MANILA, Philippines – A film that weaves together stories of the anguish and desperation of American and Filipino soldiers during the notorious Bataan Death March could have been shot on location in a large-scale production.
Filipino director Borinaga Alix Jr. instead chose to film “Death March” in black-and-white and almost entirely inside a studio using hand-painted backdrops, with close-ups of actors’ painted faces portraying their struggles with nightmares and hallucinations in one of the bloodiest episodes of World War II.
“Death March” is competing against 17 other movies at the Cannes Film Festival that opens Wednesday, including Sofia Coppola’s “The Bling Ring,” French director Claire Denis’ “Les Salauds” and fellow Filipino director Lav Diaz’s “Norte, Hangganan ng Kasaysayan.” The entries were made in the category for art house and experimental films.
Some 70,000 starving, sick, and exhausted American and Filipino prisoners of the Japanese Imperial Army marched under a brutal sun for five days in April 1942, covering 105 kilometres (65 miles) from the Bataan peninsula to a prison camp in Tarlac province. Survivors told stories of atrocities, with many of the prisoners stabbed or decapitated by their Japanese captors if they so much as stopped to drink water or collapsed to the ground. Thousands died from illness or exhaustion.
After reading the script by Rody Vera, Alix said he was struck by the war’s emotional and psychological effect on soldiers.
“It felt like they were sleep walking their nightmares,” Alix said in an interview. He said he wanted to highlight how the event shaped the soldiers’ psyche.
Instead of the initial plan to go on location, he consulted the production designer and decided “to shoot in a controlled environment where all the elements were synthetic, except the actors, to heighten the surreal feeling of the film.”
The multi-character movie stars Filipino actors Sid Lucero as a Filipino soldier who fights to stay sane after his friend is shot in front of him, and Filipino-American actor Sam Milby as an American soldier taking care of his sick captain but also thinking of ways to escape from the Japanese.
Other Filipino actors whose stories converge in the film are Zanjoe Marudo, Jason Abalos, Carlo Aquino and Felix Roco.
Japanese actor and producer Jackie Woo, who has starred in two previous films directed by Alix, also plays several roles.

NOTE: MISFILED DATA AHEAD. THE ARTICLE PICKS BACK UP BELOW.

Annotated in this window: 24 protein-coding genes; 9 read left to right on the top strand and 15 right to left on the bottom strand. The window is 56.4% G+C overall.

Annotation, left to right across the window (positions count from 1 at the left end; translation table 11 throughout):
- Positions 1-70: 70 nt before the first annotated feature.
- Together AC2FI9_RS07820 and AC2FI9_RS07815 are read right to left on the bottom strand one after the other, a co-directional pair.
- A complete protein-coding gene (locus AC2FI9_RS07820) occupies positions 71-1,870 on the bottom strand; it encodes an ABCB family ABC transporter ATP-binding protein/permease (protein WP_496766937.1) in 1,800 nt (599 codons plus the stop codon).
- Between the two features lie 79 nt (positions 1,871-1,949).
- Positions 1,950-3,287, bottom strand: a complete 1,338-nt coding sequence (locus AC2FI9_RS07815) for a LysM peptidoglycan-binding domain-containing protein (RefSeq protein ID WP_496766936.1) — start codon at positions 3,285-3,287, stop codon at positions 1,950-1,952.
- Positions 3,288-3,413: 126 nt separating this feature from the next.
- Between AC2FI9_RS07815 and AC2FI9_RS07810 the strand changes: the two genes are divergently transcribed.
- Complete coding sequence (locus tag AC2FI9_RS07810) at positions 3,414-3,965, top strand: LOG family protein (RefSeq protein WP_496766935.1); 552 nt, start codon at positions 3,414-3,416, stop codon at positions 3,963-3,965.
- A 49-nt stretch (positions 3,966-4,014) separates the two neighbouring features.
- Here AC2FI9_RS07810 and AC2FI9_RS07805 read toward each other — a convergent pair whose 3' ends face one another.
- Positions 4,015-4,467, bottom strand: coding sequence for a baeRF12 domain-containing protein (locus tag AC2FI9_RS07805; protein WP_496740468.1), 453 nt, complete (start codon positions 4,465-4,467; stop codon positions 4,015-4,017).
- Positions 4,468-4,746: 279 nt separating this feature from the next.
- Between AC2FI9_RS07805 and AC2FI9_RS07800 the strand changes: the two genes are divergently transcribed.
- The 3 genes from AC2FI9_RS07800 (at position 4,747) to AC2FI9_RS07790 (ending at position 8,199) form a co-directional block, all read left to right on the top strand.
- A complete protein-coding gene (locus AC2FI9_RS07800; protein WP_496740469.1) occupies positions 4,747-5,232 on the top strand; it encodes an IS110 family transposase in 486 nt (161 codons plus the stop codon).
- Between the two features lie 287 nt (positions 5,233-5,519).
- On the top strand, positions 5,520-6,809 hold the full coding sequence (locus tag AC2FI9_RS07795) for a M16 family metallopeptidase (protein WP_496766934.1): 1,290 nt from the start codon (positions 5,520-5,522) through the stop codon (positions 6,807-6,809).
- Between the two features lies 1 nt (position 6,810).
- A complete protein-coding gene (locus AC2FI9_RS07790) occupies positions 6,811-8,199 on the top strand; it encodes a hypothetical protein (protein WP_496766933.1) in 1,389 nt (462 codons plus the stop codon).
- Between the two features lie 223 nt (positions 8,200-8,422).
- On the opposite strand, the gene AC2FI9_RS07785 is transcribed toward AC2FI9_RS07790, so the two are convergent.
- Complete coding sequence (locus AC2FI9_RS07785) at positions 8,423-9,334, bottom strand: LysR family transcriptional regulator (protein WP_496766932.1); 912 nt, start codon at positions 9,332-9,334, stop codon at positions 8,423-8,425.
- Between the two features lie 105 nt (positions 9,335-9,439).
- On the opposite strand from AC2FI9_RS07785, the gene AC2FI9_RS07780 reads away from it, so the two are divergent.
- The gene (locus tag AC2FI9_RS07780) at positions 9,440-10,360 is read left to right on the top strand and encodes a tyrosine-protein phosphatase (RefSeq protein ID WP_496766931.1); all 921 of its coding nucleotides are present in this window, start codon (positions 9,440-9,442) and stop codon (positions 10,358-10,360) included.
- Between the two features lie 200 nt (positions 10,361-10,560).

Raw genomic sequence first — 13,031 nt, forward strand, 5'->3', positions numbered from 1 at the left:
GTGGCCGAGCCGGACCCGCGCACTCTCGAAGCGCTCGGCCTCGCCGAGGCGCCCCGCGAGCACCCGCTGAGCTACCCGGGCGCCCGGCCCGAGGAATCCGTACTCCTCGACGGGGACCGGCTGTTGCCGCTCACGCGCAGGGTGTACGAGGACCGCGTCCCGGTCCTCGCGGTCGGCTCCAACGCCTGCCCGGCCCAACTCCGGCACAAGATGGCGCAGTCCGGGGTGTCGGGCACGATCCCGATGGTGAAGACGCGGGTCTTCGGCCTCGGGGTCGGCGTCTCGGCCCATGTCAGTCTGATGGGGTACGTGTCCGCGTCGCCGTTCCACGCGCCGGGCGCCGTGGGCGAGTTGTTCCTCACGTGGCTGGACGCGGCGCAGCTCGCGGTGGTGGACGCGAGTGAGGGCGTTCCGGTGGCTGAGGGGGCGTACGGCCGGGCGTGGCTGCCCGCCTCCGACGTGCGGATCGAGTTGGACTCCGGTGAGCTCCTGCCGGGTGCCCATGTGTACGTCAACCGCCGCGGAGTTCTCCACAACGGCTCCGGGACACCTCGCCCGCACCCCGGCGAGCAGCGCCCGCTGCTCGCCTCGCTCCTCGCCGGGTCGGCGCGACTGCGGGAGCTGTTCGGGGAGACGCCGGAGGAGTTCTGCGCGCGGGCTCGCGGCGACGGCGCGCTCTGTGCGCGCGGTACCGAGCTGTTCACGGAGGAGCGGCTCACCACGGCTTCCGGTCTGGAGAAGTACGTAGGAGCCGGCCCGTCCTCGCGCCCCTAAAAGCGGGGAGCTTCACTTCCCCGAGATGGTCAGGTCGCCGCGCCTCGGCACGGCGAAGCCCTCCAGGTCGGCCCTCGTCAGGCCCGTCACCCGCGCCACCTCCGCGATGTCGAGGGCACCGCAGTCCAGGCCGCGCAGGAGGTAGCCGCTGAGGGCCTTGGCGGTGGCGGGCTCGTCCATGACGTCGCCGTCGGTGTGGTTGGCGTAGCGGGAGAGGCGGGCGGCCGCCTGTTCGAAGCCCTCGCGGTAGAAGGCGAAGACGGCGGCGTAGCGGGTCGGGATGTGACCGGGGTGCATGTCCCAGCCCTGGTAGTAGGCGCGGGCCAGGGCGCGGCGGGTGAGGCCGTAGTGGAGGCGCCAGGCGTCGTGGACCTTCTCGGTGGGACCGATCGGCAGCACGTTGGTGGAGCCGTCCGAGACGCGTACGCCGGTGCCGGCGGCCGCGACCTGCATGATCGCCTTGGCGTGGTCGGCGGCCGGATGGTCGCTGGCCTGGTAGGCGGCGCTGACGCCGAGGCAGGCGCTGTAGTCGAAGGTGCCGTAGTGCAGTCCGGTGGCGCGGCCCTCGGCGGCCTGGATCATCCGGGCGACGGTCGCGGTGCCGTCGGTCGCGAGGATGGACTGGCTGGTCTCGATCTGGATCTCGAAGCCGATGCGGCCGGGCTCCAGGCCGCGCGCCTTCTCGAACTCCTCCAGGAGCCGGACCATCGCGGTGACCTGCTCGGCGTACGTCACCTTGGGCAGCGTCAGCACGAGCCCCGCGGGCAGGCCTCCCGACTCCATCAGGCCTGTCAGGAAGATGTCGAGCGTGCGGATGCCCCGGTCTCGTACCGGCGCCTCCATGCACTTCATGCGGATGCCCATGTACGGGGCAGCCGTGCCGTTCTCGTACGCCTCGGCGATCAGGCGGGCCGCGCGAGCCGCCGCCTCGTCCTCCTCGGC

“At first I was surprised because he was Japanese,” Alix said of Woo. “I know it is a very delicate subject matter especially for them, because the world has stereotypes of how the Japanese were during that time.”
But he said he was happy that Woo loved the script, which last year won first prize for screenplay at the Palanca Memorial Awards, the Philippine literary version of the Pulitzer Prize.
“He said he is not afraid to produce it because at the end, all these three countries are victims of the war,” Alix added.
Shooting lasted 18 days over about four months. At least 15 local artists had to hand-paint the backdrops for two months before shooting began. The movie went over the budget at around 10 million pesos ($244,000) because of the decision to shoot in a studio.
Alix said that while shooting indoors was confining and more expensive, it was worth it.
“The audience might feel a certain discomfort because it’s not as real as it is, but at a certain point you also feel like you are in a journey with the characters” he said.
The 34-year-old director, named in 2010 by The Hollywood Reporter as among Asia’s best and brightest entertainment personalities below 35, said he was thrilled that his movie will be competing in Cannes.
“For me it’s just an honour to be in the same lineup of these directors because I love their work,” said Alix, whose co-directed movie “Manila” also had a special screening in Cannes in 2009.
He said being in the festival gives small films like his the buzz and exposure that can boost sales.
Two French distributors have signed up to market the movie in France and elsewhere, he said.
“What is important now for us is to show that there is a movement that is coming from the Philippines, because in the past six years there have been a lot of Filipino films that have been screened in festivals and we get a lot of reviews,” he said.
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